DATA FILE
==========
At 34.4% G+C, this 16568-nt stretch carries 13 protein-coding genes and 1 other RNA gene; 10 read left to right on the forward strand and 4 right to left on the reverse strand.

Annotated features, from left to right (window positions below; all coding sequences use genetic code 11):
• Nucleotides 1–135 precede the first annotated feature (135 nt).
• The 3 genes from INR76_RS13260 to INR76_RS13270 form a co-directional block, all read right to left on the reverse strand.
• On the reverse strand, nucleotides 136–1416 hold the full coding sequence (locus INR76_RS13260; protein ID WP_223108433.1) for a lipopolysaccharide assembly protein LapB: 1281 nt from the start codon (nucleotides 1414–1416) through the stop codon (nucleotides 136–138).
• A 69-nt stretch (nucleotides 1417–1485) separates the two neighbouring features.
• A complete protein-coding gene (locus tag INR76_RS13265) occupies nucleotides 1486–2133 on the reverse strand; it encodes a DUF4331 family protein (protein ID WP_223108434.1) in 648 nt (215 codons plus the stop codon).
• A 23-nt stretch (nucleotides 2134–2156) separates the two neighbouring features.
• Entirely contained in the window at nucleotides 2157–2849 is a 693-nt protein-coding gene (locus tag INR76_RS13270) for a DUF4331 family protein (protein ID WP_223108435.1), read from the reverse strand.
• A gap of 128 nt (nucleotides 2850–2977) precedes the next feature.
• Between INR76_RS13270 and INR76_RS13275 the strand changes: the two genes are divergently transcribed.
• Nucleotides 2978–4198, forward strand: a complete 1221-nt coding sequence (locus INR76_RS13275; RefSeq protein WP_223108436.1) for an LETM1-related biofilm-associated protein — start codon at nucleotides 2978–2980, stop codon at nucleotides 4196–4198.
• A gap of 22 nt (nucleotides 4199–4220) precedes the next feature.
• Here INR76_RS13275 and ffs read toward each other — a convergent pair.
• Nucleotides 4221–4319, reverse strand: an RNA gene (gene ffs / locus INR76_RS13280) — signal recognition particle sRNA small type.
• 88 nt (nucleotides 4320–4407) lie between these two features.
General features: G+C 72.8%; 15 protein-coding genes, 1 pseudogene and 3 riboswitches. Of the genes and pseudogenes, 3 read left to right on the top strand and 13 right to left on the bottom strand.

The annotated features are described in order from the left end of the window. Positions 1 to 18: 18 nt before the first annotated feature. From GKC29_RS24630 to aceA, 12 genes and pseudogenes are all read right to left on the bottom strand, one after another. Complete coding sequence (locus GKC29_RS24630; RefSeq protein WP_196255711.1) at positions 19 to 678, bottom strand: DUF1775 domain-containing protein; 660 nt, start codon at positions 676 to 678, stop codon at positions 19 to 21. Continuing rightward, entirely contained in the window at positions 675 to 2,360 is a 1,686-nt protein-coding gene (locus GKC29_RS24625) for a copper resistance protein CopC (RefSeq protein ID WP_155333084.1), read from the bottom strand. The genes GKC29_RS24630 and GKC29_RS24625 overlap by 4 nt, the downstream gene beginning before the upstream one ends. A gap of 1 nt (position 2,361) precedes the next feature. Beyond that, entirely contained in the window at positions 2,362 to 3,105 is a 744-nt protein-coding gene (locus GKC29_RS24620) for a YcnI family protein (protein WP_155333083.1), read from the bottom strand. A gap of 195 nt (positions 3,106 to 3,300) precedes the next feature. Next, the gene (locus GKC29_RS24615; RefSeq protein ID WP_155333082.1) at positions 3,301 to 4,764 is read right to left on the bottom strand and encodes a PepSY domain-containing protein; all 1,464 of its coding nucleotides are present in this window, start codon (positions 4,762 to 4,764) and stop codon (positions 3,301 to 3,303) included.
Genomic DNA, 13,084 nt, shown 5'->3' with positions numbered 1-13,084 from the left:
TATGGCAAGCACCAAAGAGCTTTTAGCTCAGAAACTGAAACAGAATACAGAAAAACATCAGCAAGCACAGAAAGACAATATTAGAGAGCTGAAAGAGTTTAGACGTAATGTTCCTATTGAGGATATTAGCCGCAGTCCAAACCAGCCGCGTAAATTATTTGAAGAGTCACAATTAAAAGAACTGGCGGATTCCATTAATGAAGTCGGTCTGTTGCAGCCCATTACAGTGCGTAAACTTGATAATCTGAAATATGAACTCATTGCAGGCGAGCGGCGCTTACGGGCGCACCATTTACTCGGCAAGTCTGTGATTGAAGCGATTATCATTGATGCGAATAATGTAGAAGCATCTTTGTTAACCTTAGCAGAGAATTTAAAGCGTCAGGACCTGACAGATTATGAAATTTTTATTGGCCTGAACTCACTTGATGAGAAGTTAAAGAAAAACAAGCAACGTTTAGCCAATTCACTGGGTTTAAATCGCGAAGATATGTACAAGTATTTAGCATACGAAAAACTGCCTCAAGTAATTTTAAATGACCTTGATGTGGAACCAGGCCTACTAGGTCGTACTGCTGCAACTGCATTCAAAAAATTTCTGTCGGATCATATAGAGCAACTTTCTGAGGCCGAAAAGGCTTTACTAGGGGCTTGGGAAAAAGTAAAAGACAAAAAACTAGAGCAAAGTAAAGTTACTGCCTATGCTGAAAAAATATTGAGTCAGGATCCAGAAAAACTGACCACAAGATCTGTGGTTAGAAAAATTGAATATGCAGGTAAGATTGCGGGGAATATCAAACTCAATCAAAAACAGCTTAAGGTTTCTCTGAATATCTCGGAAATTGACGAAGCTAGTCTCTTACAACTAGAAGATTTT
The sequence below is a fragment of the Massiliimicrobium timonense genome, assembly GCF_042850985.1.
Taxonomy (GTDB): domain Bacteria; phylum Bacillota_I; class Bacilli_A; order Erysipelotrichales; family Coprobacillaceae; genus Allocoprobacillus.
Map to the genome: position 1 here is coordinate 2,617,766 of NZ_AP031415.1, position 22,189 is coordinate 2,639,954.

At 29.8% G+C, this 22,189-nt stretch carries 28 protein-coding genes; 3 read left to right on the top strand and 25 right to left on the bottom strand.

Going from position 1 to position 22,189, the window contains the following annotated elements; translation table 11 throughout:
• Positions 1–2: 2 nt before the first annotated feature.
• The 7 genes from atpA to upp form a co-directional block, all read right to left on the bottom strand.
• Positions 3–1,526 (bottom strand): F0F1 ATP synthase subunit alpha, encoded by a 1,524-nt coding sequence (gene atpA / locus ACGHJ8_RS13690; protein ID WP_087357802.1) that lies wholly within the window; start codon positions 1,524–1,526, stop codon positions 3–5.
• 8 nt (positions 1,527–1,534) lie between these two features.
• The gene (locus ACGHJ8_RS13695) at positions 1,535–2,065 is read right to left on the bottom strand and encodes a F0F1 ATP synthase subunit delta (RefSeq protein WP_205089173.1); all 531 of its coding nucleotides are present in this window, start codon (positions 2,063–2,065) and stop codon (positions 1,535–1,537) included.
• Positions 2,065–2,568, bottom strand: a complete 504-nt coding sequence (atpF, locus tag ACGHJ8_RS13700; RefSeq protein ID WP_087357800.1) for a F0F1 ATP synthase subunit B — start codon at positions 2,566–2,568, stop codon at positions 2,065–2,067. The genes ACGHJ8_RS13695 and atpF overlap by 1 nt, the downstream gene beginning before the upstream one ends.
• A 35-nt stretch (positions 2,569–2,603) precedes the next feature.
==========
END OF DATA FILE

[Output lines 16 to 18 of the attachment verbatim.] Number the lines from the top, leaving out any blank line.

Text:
• 88 nt (nucleotides 4320–4407) lie between these two features.
General features: G+C 72.8%; 15 protein-coding genes, 1 pseudogene and 3 riboswitches. Of the genes and pseudogenes, 3 read left to right on the top strand and 13 right to left on the bottom strand.

The annotated features are described in order from the left end of the window. Positions 1 to 18: 18 nt before the first annotated feature. From GKC29_RS24630 to aceA, 12 genes and pseudogenes are all read right to left on the bottom strand, one after another. Complete coding sequence (locus GKC29_RS24630; RefSeq protein WP_196255711.1) at positions 19 to 678, bottom strand: DUF1775 domain-containing protein; 660 nt, start codon at positions 676 to 678, stop codon at positions 19 to 21. Continuing rightward, entirely contained in the window at positions 675 to 2,360 is a 1,686-nt protein-coding gene (locus GKC29_RS24625) for a copper resistance protein CopC (RefSeq protein ID WP_155333084.1), read from the bottom strand. The genes GKC29_RS24630 and GKC29_RS24625 overlap by 4 nt, the downstream gene beginning before the upstream one ends. A gap of 1 nt (position 2,361) precedes the next feature. Beyond that, entirely contained in the window at positions 2,362 to 3,105 is a 744-nt protein-coding gene (locus GKC29_RS24620) for a YcnI family protein (protein WP_155333083.1), read from the bottom strand. A gap of 195 nt (positions 3,106 to 3,300) precedes the next feature. Next, the gene (locus GKC29_RS24615; RefSeq protein ID WP_155333082.1) at positions 3,301 to 4,764 is read right to left on the bottom strand and encodes a PepSY domain-containing protein; all 1,464 of its coding nucleotides are present in this window, start codon (positions 4,762 to 4,764) and stop codon (positions 3,301 to 3,303) included.